Where does art come from? I’m not an artist, but I suspect those who do create art get asked that question quite a lot, just as authors often get asked where their story ideas originate. Two new picture books on shelves—Mordicai Gerstein’s The Sleeping Gypsy and Klaas Verplancke’s Magritte’s Apple—not only take a look at this question but also very specifically look at iconic painters and the legendary images for which they are known. If I were an artist, or especially an art teacher who worked with children, I’d be happy to have these two books at my fingertips.

I always like to see what Mordicai Gerstein is up to, and The Sleeping Gypsy is a happy surprise. In this unusual book, he opens with a prologue, giving readers a glimpse at Henri Rousseau’s famous painting, The Sleeping Gypsy. Below that, Gerstein writes that the painting is an enigma for many people. They wonder who the sleeping girl is, why she’s in the desert, why there is a guitar there, and if the lion near her will consume her. “This book,” he adds, “suggests some answers to these questions.”

Sleeping Gypsy Thus begins his own narrative for the story, one he’s already made clear (by using the word “suggests”) is merely one interpretation of a painting that means a lot of different things to lots of different people. And how does he kick it all off? He writes that one night Rousseau “dreamed of a girl walking across a desert.” She stops to eat and drink, laying down a blanket in the sand. She plucks at her mandolin, singing and “[bringing] the stars closer, as if they were leaning down to hear.” After she falls asleep under the stars, the personified moon rises to watch her and animals gather round. Yes, eventually, there’s a lion, the one depicted in the iconic painting, but there is also a lizard, snake, etc. All the animals wonder where the girl comes from. “She is MINE!” the lion roars when he pounces into the picture.

But then a man appears: It’s Rousseau, who tells them they are all in a dream but that it is his dream. “The girl is here, as are all of you,” he says, “so that I may paint a picture.” None of the animals are content with how they are painted, so they bolt, leaving the lion, who watches over the girl.

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This marks the end of Rousseau’s dream. He wakes to paint the girl. Art, Gerstein is telling child readers, springs from the mind of the creator, and the possibilities are endless. I imagine how easy it could be for children to argue, good-naturedly, with the text: But, no, the snake could be the one that stays. Or: Is it really okay for the lion to be so close to her?  There may be a lot of questions without answers, but therein lies the joy of artistic interpretation. And diving into Gerstein’s singular, suggested interpretation is quite a ride.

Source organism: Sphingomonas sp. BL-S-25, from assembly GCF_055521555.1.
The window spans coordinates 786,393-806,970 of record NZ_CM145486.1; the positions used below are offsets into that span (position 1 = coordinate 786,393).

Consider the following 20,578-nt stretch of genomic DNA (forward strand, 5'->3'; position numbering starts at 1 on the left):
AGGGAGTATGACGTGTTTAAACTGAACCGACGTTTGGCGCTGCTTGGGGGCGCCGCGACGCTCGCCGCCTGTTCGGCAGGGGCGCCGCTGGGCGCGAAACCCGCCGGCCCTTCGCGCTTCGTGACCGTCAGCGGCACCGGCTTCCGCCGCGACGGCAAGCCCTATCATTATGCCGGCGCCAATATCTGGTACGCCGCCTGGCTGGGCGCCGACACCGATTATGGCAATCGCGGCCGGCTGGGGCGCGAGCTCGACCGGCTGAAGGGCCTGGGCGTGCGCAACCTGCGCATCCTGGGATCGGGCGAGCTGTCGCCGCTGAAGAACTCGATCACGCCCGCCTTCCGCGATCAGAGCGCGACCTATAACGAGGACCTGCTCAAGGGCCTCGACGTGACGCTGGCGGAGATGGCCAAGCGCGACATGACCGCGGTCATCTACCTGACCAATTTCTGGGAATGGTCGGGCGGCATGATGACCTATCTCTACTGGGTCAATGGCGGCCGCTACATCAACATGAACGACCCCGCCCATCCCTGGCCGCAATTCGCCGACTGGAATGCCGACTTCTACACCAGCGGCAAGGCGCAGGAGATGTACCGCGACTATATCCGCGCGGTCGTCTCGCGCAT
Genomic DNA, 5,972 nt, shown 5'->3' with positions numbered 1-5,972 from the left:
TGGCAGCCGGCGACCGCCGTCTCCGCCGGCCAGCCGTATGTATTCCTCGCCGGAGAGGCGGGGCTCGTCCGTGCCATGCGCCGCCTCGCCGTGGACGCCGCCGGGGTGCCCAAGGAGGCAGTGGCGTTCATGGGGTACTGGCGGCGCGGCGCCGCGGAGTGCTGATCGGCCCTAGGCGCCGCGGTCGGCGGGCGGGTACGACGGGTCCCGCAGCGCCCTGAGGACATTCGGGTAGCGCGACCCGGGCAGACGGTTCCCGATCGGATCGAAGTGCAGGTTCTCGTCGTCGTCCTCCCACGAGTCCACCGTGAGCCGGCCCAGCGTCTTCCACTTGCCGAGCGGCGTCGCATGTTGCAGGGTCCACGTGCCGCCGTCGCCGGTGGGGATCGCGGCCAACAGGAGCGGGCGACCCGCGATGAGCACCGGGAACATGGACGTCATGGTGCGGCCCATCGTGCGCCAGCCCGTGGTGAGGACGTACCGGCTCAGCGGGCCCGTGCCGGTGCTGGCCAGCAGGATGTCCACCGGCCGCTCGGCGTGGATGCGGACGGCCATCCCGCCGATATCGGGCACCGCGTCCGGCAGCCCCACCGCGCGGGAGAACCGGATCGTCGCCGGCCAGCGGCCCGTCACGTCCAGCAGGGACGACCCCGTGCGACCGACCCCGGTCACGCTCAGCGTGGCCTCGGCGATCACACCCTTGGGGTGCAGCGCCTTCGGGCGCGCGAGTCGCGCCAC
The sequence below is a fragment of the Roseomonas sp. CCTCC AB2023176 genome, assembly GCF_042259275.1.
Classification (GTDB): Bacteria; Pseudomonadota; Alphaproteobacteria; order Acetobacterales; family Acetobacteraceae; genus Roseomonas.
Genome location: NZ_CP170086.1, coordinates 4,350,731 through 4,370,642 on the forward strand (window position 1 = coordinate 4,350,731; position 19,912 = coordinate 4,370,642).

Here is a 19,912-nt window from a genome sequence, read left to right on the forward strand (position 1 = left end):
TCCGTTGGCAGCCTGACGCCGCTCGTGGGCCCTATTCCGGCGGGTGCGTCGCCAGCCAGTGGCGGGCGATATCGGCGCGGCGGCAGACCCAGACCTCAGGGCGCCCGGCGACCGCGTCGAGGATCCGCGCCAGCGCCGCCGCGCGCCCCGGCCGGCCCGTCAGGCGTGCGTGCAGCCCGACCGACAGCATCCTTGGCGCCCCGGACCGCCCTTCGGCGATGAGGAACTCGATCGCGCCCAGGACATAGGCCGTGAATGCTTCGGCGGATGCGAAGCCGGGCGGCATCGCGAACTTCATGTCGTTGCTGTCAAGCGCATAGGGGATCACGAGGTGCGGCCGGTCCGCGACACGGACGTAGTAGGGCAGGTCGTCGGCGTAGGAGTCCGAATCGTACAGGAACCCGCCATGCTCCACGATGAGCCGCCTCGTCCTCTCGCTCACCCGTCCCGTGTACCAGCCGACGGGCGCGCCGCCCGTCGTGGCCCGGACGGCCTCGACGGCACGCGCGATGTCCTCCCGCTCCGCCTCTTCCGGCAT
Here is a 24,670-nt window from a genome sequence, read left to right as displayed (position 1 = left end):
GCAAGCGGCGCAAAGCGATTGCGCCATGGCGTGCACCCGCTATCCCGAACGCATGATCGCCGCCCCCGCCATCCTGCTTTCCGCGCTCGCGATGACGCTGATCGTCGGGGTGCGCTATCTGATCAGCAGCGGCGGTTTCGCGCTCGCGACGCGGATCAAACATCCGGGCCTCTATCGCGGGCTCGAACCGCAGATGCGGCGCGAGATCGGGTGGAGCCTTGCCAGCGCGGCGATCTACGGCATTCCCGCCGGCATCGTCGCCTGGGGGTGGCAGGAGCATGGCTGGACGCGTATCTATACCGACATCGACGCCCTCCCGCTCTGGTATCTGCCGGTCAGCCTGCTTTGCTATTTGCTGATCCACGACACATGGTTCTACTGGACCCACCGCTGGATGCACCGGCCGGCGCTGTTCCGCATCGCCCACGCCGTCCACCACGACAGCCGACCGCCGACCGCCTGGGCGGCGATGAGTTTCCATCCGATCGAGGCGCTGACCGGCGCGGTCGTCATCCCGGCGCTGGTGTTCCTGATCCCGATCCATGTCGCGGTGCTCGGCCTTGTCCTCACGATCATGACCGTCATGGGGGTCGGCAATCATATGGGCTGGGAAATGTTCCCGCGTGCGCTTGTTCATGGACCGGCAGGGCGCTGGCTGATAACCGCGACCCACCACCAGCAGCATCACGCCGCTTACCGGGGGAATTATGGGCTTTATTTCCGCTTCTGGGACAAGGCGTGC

In Magritte’s Apple, Belgian author and illustrator Klaas Verplancke introduces us to the sleepless René Magritte. He can’t sleep a wink, because he is unsure what to paint. His head is full of ideas, mind you, but he has no idea where to start. In frustration the next day and while staring at a green apple, he falls asleep at a blank canvas. He dreams about being a painter, and like Rousseau via Gerstein, he dreams his own work. And his dreams are as beautifully surreal as the Magritte paintings the world over knows, ones that challenge viewers’ perceptions of reality. “He was a painter of words and things,” Verplancke writes, “and sometimes his words described other things.” He made the impossible possible and the extraordinary ordinary, he adds.

Magritte

What both Gerstein and Verplancke manage to do so well in both books, visually speaking, is honor the style of the artists who are the subjects of their books, while at the same time making each book his own – and finding a sense of adventure and merrymaking in each book that makes each one a joy to read. But beyond just visuals, they also manage to capture the essence of each man’s work – in the case of Rousseau, capture the delicious mystery of one legendary painting and, in the case of Magritte, capture what unique talents he brought to modern art. (Fittingly, Verplancke’s book comes to readers by way of the Museum of Modern Art’s children’s book imprint.)

Two delightful out-of-the-box books about two out-of-the-box artists.

Julie Danielson (Jules) conducts interviews and features of authors and illustrators at  Seven Impossible Things Before Breakfast, a children's literature blog primarily focused on illustration and picture books.

MAGRITTE'S APPLE. Text and illustrations © 2016 Klaas Verplancke. Reproduced by permission of the publisher, The Museum of Modern Art, New York, and Éditions du Centre Pompidou, Paris.